This Post Has Been Artificially Flavored

One of the more interesting displays at Flavor: Making It and Faking It, an exhibit currently at the Museum of Food and Drink in Brooklyn, is the lemon “smelling station” that invites you to compare the smell of lemons against the chemical compound responsible for “lemony” smell. I was first drawn to the display because of the beautifully designed graphics, but once I was there, I noticed that it perfectly encapsulated the idea behind the whole exhibit — smells are strongly linked to our sense of taste and therefore flavor. If a scientist can produce the exact same chemicals found in nature to create certain smells, what is “artificial” and what is “pure”? After getting over the idea that I might not have as big a problem with lab-made flavor as I thought I did, I started to realize that the “science” involved in creating flavors for the food industry is a bit like the processes involved in        graphic design.

Rules are where the fun begins.

The strawberry smelling station offered the first point of comparison. Using various buttons, I could combine various chemicals often involved in the creation of “strawberry” smell. One button was labeled “fruity, ripe”, another “caramel”. When I pressed all the buttons, I definitely smelled strawberries. The interesting thing was that, by only pressing two or three buttons, I was reminded of strawberries that were less sweet or had a slightly different taste than usual. All the same, they tasted like strawberries.

Like the different strawberry smells I was creating, graphic design often involves striving towards less a precise definition than a range of correct answers. We may not all agree on what sans-serif font we should use for a logo, for example, but I bet we could all agree certain ones (Comic Sans comes to mind) wouldn’t work. Projects also tend to be well defined via the “rule” that it be a “logo” or “infographic” from the start. And so designers do not usually experience the equivalent of writer’s block, much as I imagine a flavorist doesn’t struggle much with where to begin when formulating a recipe for strawberry flavor. In flavoring and graphic design, the creativity lies in creating something that everyone recognizes and yet is entirely unique to you.

One of the cool display graphics at the exhibit.

One of the cool display graphics at the exhibit.

Simplicity is often the result of complex thinking.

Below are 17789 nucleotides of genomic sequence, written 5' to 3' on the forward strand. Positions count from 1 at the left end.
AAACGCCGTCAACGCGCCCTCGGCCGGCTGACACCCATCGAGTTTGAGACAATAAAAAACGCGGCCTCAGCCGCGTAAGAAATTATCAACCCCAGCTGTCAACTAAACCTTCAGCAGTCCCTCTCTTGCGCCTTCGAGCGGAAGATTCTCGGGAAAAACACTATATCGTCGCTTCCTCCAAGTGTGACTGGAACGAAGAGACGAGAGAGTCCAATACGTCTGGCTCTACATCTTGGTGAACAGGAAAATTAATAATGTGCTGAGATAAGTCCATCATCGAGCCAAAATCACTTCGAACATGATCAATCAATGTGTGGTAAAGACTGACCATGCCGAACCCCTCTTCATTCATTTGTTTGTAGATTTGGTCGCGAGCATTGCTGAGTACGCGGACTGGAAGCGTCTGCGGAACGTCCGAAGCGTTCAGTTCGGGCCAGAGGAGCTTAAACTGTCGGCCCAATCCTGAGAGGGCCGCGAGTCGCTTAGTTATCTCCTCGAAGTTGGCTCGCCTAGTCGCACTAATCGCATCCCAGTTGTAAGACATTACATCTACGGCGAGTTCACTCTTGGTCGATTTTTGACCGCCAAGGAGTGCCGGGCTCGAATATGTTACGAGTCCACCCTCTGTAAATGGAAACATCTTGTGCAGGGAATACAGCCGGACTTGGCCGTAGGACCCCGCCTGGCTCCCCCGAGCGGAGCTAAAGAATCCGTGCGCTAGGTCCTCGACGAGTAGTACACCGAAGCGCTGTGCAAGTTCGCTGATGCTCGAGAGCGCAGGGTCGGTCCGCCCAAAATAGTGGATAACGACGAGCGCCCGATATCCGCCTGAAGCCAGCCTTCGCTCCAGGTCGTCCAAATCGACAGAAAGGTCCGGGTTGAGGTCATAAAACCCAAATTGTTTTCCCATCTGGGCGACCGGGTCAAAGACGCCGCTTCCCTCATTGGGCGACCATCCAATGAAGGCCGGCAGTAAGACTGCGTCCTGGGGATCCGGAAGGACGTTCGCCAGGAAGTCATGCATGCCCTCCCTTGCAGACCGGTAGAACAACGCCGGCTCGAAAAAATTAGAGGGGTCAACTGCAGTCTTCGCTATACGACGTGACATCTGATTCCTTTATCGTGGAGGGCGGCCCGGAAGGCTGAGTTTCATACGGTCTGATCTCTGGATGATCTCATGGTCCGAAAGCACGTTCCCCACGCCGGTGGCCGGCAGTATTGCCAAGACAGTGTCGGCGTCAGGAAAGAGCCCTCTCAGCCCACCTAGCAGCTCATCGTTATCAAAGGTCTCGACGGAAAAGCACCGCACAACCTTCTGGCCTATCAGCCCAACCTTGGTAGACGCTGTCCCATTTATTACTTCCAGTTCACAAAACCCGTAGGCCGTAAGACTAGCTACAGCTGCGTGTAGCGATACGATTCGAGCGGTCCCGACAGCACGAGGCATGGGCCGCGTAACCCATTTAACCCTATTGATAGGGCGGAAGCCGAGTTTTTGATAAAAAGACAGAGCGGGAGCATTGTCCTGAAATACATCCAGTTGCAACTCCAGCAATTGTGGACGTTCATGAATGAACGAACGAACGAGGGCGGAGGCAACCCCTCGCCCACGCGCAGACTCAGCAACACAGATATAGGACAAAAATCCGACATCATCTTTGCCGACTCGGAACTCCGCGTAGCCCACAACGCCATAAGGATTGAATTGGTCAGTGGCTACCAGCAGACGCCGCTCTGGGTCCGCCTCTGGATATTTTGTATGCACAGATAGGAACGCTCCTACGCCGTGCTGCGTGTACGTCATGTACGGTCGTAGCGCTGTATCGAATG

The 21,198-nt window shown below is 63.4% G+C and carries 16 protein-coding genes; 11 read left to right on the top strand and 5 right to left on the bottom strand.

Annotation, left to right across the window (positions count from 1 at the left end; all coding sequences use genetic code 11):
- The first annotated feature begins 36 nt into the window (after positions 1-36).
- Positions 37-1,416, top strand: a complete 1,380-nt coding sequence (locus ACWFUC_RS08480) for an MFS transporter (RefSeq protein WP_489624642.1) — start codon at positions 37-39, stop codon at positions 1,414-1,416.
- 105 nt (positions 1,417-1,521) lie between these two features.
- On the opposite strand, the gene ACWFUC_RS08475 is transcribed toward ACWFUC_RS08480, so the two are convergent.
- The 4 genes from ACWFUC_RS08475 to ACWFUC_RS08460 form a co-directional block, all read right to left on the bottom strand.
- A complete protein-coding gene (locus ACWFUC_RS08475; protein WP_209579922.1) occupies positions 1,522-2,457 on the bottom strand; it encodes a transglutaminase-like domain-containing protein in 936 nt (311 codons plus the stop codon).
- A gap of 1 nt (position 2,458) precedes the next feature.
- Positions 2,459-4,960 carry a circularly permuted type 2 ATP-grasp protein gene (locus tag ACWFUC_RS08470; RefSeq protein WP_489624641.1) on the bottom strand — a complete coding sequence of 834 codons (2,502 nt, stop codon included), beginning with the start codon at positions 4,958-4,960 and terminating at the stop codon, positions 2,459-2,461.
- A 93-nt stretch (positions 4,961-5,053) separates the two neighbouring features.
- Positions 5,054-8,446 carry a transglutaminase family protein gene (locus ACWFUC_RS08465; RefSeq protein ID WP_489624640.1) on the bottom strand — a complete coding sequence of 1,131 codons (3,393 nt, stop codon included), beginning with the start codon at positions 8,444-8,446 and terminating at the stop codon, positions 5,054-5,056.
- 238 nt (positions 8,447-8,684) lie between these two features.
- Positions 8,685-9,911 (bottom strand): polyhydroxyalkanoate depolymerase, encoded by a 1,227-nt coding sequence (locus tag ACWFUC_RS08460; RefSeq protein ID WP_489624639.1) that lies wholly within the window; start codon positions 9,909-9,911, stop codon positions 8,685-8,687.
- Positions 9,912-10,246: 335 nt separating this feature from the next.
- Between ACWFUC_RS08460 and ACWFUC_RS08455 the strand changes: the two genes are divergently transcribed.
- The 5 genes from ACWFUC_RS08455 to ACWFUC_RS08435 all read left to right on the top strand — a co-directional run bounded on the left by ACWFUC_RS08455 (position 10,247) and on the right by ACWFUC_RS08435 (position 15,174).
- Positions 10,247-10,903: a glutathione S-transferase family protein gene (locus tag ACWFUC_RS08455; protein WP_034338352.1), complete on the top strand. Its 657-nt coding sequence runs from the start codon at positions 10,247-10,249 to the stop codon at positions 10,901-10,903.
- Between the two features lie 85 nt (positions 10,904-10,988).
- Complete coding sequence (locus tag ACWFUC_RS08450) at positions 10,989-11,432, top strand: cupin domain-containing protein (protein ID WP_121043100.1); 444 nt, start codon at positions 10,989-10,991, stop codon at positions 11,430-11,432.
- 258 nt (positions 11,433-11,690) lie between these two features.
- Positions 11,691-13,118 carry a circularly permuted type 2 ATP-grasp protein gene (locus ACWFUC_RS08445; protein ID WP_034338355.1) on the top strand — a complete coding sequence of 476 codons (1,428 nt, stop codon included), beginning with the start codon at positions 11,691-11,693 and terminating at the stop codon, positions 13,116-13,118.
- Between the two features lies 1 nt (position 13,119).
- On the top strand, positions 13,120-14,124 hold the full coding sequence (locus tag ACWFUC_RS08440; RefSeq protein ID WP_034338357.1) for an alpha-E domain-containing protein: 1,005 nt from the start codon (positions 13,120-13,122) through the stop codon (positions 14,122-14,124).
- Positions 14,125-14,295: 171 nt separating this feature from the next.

Two candy machines dispensed identical-looking white pills into my hand. One was vanilla, the other vanillin—the chemical largely responsible for producing “vanilla” flavor. One tasted like vanilla, the other tasted very similar to vanilla, but missing a certain je ne sais quoi. You can guess which pill was which.

Like vanilla, any design that appears “simple”—like the site designs for Google.com and Squarespace, for example—is actually more complex than it seems at first. Complicated decisions need to be made regarding what content—given that there is a limited amount featured—should be present, as well as where each site element should fall in terms of visual hierarchy.

Google.com is primarily geared towards search, as indicated by the central location and scale of the logo, search field and buttons on the page. But smaller links and buttons at the corners of the page add sophistication, heft and hint at other things you can accomplish on the website. Without these details, the site would risk losing a sense of “fullness”. It would appear less refined the same way vanillin on its own doesn’t taste entirely like “vanilla”.

Imperfection can play a positive role.

The coffee smelling station featured two buttons, “coffee” and “stinky, skunky”. Alone, “coffee” smelled like instant coffee or stale regular coffee. Recognizable, but flat. With some stink added (it was actually sulphur), the coffee became fresh again.

While not actually pursuing imperfection in their work, designers sometimes consider the imperfection of certain design mediums and tools, such as a printer with misaligned registration, the blotchy print of a woodblock, or the subtle waverings of hand-lettered type, as a means to introduce humanity and character to an otherwise stale, instant coffee-like design. With the advent of the digital publishing revolution and the clinical “perfection” associated with computer-aided design, designers often seek these sulphur-like elements to make a design come alive.

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While graphic designers are clearly a different breed from the flavor chemists involved in the food industry (a flavor chemist is an actual scientist after all), their work is similar in that creativity is an essential ingredient for success. Maybe in my next design I’ll think of what a flavor chemist might do. I’ll try not to get hungry.

— Diego Rodriguez